The right to live … somewhere

“For Rent: One log Cabin, Dirt Floor, Wood Fireplace, Outhouse.”

It is the property owner’s constitutional right to own the cabin; it is a U.S. citizen’s constitutional right to rent and use it to live in. This right has no economic conditions. If this is all the property owner can afford to offer, then it is the renter’s right by choice to have a home.

Many of our forefathers, including Abraham Lincoln, lived under those conditions. It is that right of choice—for all citizens—that our forefathers fought and died for. It is your property rights as guaranteed under the Fourth Amendment of the U.S. Constitution.

Local politicians are ignoring their oath to uphold the Constitution. They are contriving reasons to bastardize this precious document to create a larger bureaucracy. One reason is the pretext of protecting renters. Isn’t it strange how government is always protecting us from something? It is time to put an end to their treason. It is time to protect ourselves from government, whatever it takes.

Today there are thousands of homeless people who would love to live in that log cabin, and tomorrow there will be thousands more. You may be next.

Be careful whose rights you infringe on: It may backfire.

[My] book Hidden Historic Treasures has pictures of houses in North Carolina that modern-day pioneers took pride in calling their homes. Of course, they didn’t comply with the government’s housing code. The county commissioners would have preferred that they live under a bridge or park bench. Oops! Forget park bench. The city of Asheville has removed them.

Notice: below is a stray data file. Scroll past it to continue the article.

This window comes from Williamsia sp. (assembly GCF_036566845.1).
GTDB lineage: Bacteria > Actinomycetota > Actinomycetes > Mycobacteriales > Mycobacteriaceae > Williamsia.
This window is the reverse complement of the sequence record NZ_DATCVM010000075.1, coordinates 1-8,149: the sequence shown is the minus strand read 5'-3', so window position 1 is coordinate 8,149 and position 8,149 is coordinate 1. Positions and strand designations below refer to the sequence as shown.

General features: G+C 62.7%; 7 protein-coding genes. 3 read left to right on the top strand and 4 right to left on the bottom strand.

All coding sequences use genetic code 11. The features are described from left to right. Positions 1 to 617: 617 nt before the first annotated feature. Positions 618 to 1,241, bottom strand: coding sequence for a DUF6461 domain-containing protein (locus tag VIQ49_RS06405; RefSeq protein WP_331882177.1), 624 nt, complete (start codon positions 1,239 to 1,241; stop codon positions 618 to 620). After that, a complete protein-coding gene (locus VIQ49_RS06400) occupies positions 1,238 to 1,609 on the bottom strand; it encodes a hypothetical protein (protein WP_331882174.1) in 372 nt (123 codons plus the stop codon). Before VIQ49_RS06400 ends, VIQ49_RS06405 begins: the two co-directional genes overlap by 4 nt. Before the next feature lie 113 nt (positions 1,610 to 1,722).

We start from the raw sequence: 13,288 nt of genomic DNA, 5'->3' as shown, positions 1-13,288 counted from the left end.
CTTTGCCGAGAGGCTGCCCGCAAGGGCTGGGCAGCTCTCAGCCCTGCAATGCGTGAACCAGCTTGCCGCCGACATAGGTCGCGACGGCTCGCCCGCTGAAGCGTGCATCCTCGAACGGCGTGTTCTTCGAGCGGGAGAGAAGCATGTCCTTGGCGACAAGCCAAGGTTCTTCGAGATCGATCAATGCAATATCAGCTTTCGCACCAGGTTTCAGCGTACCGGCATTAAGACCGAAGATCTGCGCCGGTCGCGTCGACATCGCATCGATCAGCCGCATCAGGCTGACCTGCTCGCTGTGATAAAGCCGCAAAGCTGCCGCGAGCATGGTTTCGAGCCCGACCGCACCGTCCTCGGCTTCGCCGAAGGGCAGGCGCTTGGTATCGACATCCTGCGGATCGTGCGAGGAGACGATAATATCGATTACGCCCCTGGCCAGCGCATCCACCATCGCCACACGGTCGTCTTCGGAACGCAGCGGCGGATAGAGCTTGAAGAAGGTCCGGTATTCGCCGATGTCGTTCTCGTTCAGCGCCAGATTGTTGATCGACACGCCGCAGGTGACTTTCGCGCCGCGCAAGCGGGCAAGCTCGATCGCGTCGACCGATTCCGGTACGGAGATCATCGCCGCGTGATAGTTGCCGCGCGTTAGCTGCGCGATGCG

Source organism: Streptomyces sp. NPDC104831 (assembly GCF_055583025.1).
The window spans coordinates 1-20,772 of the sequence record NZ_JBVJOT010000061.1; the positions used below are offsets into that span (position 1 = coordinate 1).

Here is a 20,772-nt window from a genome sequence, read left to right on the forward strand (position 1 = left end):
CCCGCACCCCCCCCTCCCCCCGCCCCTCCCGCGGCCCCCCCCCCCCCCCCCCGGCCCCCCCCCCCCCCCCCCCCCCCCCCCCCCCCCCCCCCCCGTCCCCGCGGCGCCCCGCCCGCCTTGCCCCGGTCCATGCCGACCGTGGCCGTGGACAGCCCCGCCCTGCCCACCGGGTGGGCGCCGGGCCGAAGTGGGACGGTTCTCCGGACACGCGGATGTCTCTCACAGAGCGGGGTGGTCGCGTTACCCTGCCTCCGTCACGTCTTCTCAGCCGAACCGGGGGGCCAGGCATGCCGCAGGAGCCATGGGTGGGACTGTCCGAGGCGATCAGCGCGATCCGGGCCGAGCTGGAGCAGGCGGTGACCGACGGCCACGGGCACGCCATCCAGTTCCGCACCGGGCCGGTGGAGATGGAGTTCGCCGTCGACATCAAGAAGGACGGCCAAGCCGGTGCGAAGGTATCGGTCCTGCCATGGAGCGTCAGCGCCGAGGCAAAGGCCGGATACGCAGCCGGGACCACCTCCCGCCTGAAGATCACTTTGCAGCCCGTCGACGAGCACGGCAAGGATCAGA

— Bob Collins
Mountain Home

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One thought on “The right to live … somewhere

  1. vrede

    Fourth Amendment: The right of the people to be secure in their persons, houses, papers, and effects, against unreasonable searches and seizures, shall not be violated, and no Warrants shall issue, but upon probable cause, supported by Oath or affirmation, and particularly describing the place to be searched, and the persons or things to be seized.

    Fifth Amendment: No person shall be… deprived of life, liberty, or property, without due process of law; nor shall private property be taken for public use, without just compensation.

    In other words, Constitutional property rights are not the absolute that Bob Collins imagines them to be.

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